International Journal of Disability, Development and Education, vol. 49, no.2, 2002, p.145-160
This paper draws out the major developments in the education of children with intellectual disabilities in the light of a review of progress and reforms of the education system as a whole since 1971. It looks at access to the National Curriculum, prospects for the education of children with intellectual disabilities in mainstream schools and the implications of developments for all teachers.
Department for Education and Skills
Sudbury: DfES Publications, 2001
Document sets out the Department's aims, objectives and strategic priorities. It provides an overview of the targets the Department has been asked to achieve and indicates how it will go about meeting them.
London: Routledge Falmer, 2002
The author highlights the seven keys of motivation in teaching, learning and thinking, providing a range of strategies, ideas and insights to help learners become motivated from within. This book offers useful, practical advice for teachers who want to know how to motivate children.
Independent, July 4th 2002, p.?
The government is promoting the creation of more specialist secondary schools. Those will be better funded than standard comprehensives and will cream off the brighter children. The remaining standard comprehensives will become more like secondary modern schools, and will be shunned by motivated parents.
J Marshall, S Ralph and S Palmer
International Journal of Inclusive Education, vol.6, 2002, p.199-215
Presents results of a survey of student teachers at Manchester University which sought to elicit their attitudes towards the inclusion of children with speech and language difficulties in the mainstream classroom. Attitudes were generally positive, but tempered with concerns about time, resources and training.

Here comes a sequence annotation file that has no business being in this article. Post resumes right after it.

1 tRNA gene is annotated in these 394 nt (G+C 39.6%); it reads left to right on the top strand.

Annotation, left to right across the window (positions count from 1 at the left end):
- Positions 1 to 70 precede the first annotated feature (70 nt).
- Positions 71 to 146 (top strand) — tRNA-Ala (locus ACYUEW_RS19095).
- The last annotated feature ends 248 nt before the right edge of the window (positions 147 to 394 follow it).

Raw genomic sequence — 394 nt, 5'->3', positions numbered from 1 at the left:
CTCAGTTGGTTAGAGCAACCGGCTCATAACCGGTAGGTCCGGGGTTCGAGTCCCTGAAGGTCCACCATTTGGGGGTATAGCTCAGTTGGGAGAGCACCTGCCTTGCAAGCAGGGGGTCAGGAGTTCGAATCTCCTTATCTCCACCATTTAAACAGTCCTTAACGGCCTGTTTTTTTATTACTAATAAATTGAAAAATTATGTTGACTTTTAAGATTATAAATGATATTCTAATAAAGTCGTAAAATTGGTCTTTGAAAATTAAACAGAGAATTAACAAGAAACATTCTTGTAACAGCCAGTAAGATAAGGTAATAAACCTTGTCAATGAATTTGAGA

S Broach and A Lee-Foster
Child Right, issue 187, 2002, p. 14-16
The majority of children with autism are being educated in mainstream schools in settings which are not primed to the particular learning style and behaviour implications of their disorder. Article highlights the need for improved teacher training, more learning support assistants, and better access to speech and language therapy. Expresses concern that exclusion may be inappropriately used by head teachers to get rid of autistic children.
Hodder & Stoughton, 2002
This book provides a framework from which teachers can draw to develop an approach to unfamiliar situations. It gives an overview of relevant legislation for working with children with Special Educational Needs (SEN) and provides an introduction to working with children whose conditions create SEN including physical, cognitive and sensory disabilities.
The Guardian, July 22nd 2002, p.5
A review of maths teaching for students of 14 and over is to be announced by Estelle Morris, the Education Secretary, as she acknowledges complaints from employers about the low standards achieved by school leavers. The decision is likely to lead to a shake-up of the maths curriculum at GCSE, AS and A-levels.
M Wallace and K Pocklington
London: Routledge Falmer, 2002
By investigating initiatives to reorganise school systems this book reveals that reorganisation is a complex change to manage because of its large-scale, componential, systematic and context dependent nature. It discusses four management themes as realistic strategies for coping with complex educational change: orchestration; flexible planning and co-ordination; culture building and communication; and differentiated support.
The Guardian, June 28th 2002, p.8
The government yesterday backed plans for free contraceptive pills and condoms to be made available in England's secondary schools, in a campaign to halve the number of teenage pregnancies by 2010. Education officials believe few, if any, schools would introduce such a measure. Health clinics could only be run with the approval of the head teacher, the governing body and the parents.
Independent, June 28th 2002, p.6
Over 90,700 parents failed to enrol their child in the school of their choice last year. Numbers successful in appealing against non-selection have fallen steadily since 1997. At primary school level this appears to be due to the government's imposition of a limit of 30 on infant class sizes.